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Our state's political leaders are not leading

Strategies for Saving Our Failing Schools
Les Stein

North Carolina's state legislators continue to demonstrate that they have absolutely no clue about what is best for either our children's education or our public schools. The latest fiasco has to do with the differences between the House and Senate versions of the state budget. It is interesting to note that last year no one was interested in giving our teachers a salary increase; however, now that we are in an election year, our legislators are falling all over themselves trying to show their magnanimity toward our educators. Unfortunately, their efforts also show a clear failure to take into consideration the best interests of our public school students and teachers.

The House budget calls for a 6 percent salary increase, which would continue to fund teacher assistants in third grade. The original Senate budget called for an 11 percent raise but it eliminated teacher assistants from the third grade classrooms, while also cutting support to thousands of Medicaid recipients. Since then the Senate has made a few concessions, but the obvious question is whether or not anyone has bothered to ask our teachers which option best serves them, their students. and our state. I would argue that most teachers would accept a smaller raise in order to keep the paraprofessionals in the classroom and support our Medicaid patients. On top of all this, various members of the Senate recently showed their maturity by walking out of a budget meeting that did not suit their agenda.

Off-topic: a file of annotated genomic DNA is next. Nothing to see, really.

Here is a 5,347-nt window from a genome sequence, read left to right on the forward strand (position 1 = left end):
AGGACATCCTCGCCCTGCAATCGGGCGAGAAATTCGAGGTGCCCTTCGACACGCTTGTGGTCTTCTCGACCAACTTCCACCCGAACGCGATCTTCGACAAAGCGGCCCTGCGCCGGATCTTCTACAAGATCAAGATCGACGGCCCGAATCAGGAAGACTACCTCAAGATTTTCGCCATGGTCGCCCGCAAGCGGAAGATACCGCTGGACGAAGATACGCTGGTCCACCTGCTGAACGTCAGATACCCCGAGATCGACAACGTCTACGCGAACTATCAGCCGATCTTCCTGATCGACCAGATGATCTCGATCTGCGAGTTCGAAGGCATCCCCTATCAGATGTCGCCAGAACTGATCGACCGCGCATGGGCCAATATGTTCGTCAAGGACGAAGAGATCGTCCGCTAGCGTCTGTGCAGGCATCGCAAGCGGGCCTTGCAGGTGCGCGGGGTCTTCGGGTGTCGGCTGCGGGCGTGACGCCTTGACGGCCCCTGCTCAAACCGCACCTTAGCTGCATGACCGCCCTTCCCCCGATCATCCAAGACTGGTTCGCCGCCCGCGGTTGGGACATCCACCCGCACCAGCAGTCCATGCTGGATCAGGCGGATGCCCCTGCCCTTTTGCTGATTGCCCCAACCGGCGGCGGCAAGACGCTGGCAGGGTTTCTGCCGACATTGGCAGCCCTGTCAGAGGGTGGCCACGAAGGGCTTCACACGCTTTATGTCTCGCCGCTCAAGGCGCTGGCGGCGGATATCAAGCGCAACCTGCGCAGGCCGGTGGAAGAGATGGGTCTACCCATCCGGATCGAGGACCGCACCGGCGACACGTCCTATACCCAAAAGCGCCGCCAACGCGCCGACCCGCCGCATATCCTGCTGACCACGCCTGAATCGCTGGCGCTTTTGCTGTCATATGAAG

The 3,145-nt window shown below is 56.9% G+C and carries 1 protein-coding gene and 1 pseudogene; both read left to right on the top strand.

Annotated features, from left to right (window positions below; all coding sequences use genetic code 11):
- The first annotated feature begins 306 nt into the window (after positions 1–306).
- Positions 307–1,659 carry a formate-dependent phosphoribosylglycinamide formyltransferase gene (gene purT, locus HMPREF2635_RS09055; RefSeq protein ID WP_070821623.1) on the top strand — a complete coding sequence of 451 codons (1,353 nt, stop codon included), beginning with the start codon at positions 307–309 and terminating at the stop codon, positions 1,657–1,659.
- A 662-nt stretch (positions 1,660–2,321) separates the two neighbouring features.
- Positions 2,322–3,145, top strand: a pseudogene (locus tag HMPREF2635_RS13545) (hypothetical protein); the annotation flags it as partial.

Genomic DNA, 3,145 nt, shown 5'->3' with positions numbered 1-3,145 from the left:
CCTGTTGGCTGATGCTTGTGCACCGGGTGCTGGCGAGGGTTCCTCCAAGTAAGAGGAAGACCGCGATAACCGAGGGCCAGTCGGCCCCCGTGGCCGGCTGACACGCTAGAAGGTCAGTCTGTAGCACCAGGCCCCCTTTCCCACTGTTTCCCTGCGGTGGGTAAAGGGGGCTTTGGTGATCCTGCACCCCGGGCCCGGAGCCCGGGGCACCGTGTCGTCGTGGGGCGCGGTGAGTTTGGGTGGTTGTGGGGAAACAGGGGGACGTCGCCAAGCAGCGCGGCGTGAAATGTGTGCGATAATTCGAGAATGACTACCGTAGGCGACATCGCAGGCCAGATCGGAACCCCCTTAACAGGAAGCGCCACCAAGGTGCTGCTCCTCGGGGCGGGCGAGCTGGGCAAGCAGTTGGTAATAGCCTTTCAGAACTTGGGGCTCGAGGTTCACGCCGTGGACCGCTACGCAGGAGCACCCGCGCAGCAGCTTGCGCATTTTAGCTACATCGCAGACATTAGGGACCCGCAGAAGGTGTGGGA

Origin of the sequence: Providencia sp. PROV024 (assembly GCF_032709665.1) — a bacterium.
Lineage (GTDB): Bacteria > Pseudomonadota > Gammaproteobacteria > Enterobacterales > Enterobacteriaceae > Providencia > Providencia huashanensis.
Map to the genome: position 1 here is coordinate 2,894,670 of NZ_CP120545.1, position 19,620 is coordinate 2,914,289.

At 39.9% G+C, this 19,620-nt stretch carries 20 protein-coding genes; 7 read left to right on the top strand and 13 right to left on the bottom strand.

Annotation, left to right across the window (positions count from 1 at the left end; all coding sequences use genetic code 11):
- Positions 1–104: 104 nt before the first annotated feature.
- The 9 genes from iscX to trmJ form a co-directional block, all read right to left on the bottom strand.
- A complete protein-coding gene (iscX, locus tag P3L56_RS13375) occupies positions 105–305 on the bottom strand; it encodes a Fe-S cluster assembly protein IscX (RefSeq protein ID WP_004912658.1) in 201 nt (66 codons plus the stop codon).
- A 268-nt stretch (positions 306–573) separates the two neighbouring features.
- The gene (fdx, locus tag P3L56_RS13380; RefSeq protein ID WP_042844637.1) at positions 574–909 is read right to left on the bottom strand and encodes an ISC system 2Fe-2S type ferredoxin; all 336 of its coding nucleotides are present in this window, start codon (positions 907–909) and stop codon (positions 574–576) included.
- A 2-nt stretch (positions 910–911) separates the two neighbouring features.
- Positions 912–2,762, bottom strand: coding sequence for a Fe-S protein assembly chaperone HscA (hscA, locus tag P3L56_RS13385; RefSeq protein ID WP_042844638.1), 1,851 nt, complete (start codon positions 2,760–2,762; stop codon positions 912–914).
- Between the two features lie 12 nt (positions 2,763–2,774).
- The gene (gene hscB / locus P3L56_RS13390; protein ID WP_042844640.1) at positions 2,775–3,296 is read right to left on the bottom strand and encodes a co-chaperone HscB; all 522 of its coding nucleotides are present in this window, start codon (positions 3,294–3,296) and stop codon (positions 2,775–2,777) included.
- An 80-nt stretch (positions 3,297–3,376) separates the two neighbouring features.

Why is it so difficult for people like Phil Berger to understand the educational needs of our state? Why does he, along with so many of his Republican colleagues, continue to demonstrate that they simply do not have a clue about what it takes to educate children in our public schools? In the meantime, why is Governor McCrory making an issue of the puppy mill bill? Is this bill really a priority for our state? It is frustrating to sit on the sidelines and watch the fiasco that is defined as budget negotiations by our state's elected leaders. Who are these people representing?

In a few short months the voters of North Carolina will have the opportunity to send a clear message to their state representatives. It is important to make it clear to existing and future elected officials that their first priority is the constituents of their state - especially our children, who will soon be determining our future. It's time to throw out some of the political bums.

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